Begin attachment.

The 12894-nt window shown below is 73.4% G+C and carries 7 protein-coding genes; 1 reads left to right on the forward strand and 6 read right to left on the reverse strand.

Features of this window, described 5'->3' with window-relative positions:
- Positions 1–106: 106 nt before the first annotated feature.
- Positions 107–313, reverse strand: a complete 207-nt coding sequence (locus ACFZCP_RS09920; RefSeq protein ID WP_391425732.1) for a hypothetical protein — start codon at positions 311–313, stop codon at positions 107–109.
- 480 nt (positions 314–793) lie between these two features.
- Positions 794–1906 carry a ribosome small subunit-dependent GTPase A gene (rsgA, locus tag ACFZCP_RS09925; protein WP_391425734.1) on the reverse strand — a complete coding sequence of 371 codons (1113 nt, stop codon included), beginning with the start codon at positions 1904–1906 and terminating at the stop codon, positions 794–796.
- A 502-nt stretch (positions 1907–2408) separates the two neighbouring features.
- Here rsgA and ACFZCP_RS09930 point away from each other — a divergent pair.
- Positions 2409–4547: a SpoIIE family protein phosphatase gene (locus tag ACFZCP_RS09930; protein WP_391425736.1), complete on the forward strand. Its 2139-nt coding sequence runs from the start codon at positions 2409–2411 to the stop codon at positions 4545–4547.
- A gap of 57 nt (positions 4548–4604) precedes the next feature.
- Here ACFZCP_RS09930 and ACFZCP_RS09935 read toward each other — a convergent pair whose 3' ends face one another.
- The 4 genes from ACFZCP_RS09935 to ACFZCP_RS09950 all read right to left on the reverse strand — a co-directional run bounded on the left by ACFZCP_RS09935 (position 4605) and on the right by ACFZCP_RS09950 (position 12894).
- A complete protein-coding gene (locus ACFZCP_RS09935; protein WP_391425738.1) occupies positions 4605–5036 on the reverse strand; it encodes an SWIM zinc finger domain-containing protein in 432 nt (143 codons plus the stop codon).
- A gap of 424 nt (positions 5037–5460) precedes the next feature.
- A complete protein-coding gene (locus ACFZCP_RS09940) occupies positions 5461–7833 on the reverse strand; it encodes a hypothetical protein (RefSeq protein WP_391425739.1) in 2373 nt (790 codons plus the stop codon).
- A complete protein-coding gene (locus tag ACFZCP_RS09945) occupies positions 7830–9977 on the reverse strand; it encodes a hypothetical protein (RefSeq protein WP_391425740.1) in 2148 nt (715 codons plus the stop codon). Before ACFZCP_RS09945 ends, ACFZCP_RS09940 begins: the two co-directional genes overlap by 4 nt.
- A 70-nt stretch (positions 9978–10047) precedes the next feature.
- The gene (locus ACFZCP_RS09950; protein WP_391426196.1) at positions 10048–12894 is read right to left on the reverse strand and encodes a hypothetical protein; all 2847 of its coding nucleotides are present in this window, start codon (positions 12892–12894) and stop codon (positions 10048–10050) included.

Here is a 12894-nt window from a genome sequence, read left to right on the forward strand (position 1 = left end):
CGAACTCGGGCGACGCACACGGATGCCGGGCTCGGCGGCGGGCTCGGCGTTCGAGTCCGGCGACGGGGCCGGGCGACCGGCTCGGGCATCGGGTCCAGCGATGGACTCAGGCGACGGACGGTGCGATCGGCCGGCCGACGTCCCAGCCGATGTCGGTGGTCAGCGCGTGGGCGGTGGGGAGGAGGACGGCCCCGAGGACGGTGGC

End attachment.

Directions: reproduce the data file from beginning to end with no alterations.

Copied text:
The 12894-nt window shown below is 73.4% G+C and carries 7 protein-coding genes; 1 reads left to right on the forward strand and 6 read right to left on the reverse strand.

Features of this window, described 5'->3' with window-relative positions:
- Positions 1–106: 106 nt before the first annotated feature.
- Positions 107–313, reverse strand: a complete 207-nt coding sequence (locus ACFZCP_RS09920; RefSeq protein ID WP_391425732.1) for a hypothetical protein — start codon at positions 311–313, stop codon at positions 107–109.
- 480 nt (positions 314–793) lie between these two features.
- Positions 794–1906 carry a ribosome small subunit-dependent GTPase A gene (rsgA, locus tag ACFZCP_RS09925; protein WP_391425734.1) on the reverse strand — a complete coding sequence of 371 codons (1113 nt, stop codon included), beginning with the start codon at positions 1904–1906 and terminating at the stop codon, positions 794–796.
- A 502-nt stretch (positions 1907–2408) separates the two neighbouring features.
- Here rsgA and ACFZCP_RS09930 point away from each other — a divergent pair.
- Positions 2409–4547: a SpoIIE family protein phosphatase gene (locus tag ACFZCP_RS09930; protein WP_391425736.1), complete on the forward strand. Its 2139-nt coding sequence runs from the start codon at positions 2409–2411 to the stop codon at positions 4545–4547.
- A gap of 57 nt (positions 4548–4604) precedes the next feature.
- Here ACFZCP_RS09930 and ACFZCP_RS09935 read toward each other — a convergent pair whose 3' ends face one another.
- The 4 genes from ACFZCP_RS09935 to ACFZCP_RS09950 all read right to left on the reverse strand — a co-directional run bounded on the left by ACFZCP_RS09935 (position 4605) and on the right by ACFZCP_RS09950 (position 12894).
- A complete protein-coding gene (locus ACFZCP_RS09935; protein WP_391425738.1) occupies positions 4605–5036 on the reverse strand; it encodes an SWIM zinc finger domain-containing protein in 432 nt (143 codons plus the stop codon).
- A gap of 424 nt (positions 5037–5460) precedes the next feature.
- A complete protein-coding gene (locus ACFZCP_RS09940) occupies positions 5461–7833 on the reverse strand; it encodes a hypothetical protein (RefSeq protein WP_391425739.1) in 2373 nt (790 codons plus the stop codon).
- A complete protein-coding gene (locus tag ACFZCP_RS09945) occupies positions 7830–9977 on the reverse strand; it encodes a hypothetical protein (RefSeq protein WP_391425740.1) in 2148 nt (715 codons plus the stop codon). Before ACFZCP_RS09945 ends, ACFZCP_RS09940 begins: the two co-directional genes overlap by 4 nt.
- A 70-nt stretch (positions 9978–10047) precedes the next feature.
- The gene (locus ACFZCP_RS09950; protein WP_391426196.1) at positions 10048–12894 is read right to left on the reverse strand and encodes a hypothetical protein; all 2847 of its coding nucleotides are present in this window, start codon (positions 12892–12894) and stop codon (positions 10048–10050) included.

Here is a 12894-nt window from a genome sequence, read left to right on the forward strand (position 1 = left end):
CGAACTCGGGCGACGCACACGGATGCCGGGCTCGGCGGCGGGCTCGGCGTTCGAGTCCGGCGACGGGGCCGGGCGACCGGCTCGGGCATCGGGTCCAGCGATGGACTCAGGCGACGGACGGTGCGATCGGCCGGCCGACGTCCCAGCCGATGTCGGTGGTCAGCGCGTGGGCGGTGGGGAGGAGGACGGCCCCGAGGACGGTGGC